Review: As Yet, Still Untamed. ‘The Taming of the Shrew’ by the Queen’s Company.

Review: As Yet, Still Untamed. ‘The Taming of the Shrew’ by the Queen’s Company.

Thomas Burns Scully

  • OnStage New York Critic
  • @ThomasDBS

When it comes to staging Shakespeare on the indie stage, the pressure nowadays seems to be to find a new take, a new way of telling the story that no one else has thought of. Some of them work, some of them don’t. Gender-bent casting is an old trick, but it is one that has worked in the past. It’s advantageous in New York, given the ratio of male to female actors in the city, and it can be used to make a point about the message of the chosen play. So when that play is ‘Taming of the Shrew’, and the cast is all-female, what message does that send? It’s not a play that really works in a modern context, given its sexist themes and out-dated philosophy. In a conventionally cast production it’s hard to make it work without extensive re-writes, so does an all-girl cast make it better, or worse? The answer is… well, neither.

The plot of ‘Taming of the Shrew’ is interesting, varied and available for your perusal online. If you’re not familiar with it, I don’t have time to baby you, go read a Wikipedia. The Queen’s Company are a company that specialize in all-female Shakespeare, and this production is right within their wheelhouse. Their take, at least in this instance, of women playing all the parts, is to have the women playing men play the men as men and not as women. The issue with that is that some of the women doing it are better than others. Amy Driesler (as Lucent and Curtis) is transformative in the men she plays, completely embodying a masculine identity. It’s like Cate Blanchett in ‘I’m Not There’, she’s that good. Others, however, just seem like women in trousers and fake beards doing deep voices. Elisabeth Preston (as Petruchio) falls under this banner. She’s not a bad actress, by any means, but because she’s working so hard at being a man, and so physically is not, you are constantly distracted by who she is rather than who she is pretending to be. She falls in to the uncanny valley for women playing men. Again, I stress, she’s obviously very talented, but what the overall effect here is distracting.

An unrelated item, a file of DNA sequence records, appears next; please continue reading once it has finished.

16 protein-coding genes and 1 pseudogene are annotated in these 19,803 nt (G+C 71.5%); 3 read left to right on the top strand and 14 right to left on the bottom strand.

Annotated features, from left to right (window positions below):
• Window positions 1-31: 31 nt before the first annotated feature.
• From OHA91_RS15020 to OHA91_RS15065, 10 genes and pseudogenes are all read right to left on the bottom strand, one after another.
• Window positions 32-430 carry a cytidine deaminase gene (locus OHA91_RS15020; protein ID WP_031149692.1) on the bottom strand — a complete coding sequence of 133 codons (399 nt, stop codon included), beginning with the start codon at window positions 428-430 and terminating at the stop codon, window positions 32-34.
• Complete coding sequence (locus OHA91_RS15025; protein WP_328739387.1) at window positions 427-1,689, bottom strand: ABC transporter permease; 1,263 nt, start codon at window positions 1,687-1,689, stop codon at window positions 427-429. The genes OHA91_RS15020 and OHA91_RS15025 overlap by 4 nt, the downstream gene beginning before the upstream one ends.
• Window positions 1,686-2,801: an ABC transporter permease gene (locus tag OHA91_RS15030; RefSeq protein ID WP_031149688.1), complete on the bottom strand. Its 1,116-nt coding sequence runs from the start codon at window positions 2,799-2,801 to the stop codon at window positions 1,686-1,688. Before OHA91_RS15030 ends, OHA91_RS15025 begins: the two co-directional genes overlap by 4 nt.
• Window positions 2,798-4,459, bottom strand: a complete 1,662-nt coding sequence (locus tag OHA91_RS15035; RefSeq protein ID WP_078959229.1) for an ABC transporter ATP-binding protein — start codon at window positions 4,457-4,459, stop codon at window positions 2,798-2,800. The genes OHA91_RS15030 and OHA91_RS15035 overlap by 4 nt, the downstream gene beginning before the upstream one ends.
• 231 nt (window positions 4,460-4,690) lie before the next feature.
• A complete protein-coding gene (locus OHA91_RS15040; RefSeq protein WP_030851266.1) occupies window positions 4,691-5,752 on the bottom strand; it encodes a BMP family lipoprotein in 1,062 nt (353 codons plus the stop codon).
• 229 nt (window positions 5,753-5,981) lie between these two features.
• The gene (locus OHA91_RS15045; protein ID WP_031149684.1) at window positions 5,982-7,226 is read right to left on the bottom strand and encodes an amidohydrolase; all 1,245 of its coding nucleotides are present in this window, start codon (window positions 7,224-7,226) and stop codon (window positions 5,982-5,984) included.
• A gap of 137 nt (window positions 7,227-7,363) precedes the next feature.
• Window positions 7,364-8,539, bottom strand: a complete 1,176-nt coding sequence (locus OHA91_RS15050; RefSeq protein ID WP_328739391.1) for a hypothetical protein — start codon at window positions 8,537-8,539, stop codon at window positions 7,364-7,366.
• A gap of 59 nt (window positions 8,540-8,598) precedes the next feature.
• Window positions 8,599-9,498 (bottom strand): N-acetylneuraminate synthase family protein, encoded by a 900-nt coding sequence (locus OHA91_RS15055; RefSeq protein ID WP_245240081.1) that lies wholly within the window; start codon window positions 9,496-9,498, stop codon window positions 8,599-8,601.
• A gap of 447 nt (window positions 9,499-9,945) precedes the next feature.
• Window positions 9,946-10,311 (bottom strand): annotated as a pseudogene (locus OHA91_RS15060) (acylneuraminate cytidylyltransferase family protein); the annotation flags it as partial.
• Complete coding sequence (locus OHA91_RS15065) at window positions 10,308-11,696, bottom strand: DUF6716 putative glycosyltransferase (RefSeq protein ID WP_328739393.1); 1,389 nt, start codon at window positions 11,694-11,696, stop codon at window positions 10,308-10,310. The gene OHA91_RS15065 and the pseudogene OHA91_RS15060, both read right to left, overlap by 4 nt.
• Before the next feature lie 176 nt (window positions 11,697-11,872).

Elisabeth Preston (Petruchio), Tiffany Abercrombie (Katharina) Photo: Bob Pileggi

Elisabeth Preston (Petruchio), Tiffany Abercrombie (Katharina) Photo: Bob Pileggi

I know it’s going to sound like I’m getting down on this production a lot in this review. In reality I don’t hate it, and I admire the vision of the Queen’s Company, but this particular showing just has so many points of conflict I can’t not talk about them. I’ll take a moment here, then, to highlight the stuff that really does work, because this show has a few strokes of genius. The first is to have Bianca played by a blow-up doll. That’s just hilarious. All her lines are cut, bar a couple that are done for her by an off-stage Kelsey Arendt, and the actors make some great stage business out of her, including a rather daring tango. Katharina's final monologue, too, works brilliantly. Tiffany Abercrombie delivers it marvelously and it’s a wonderful distillation of everything the character has been through. Director Rebecca Paterson also makes use of lip-synced musical numbers, with actors pretending to croon away in order to further the emotional action. I can’t see purists loving these, but I found them engaging and entertaining. So there is stuff to like here. There’s just also so much that frustrated the bejesus out of me.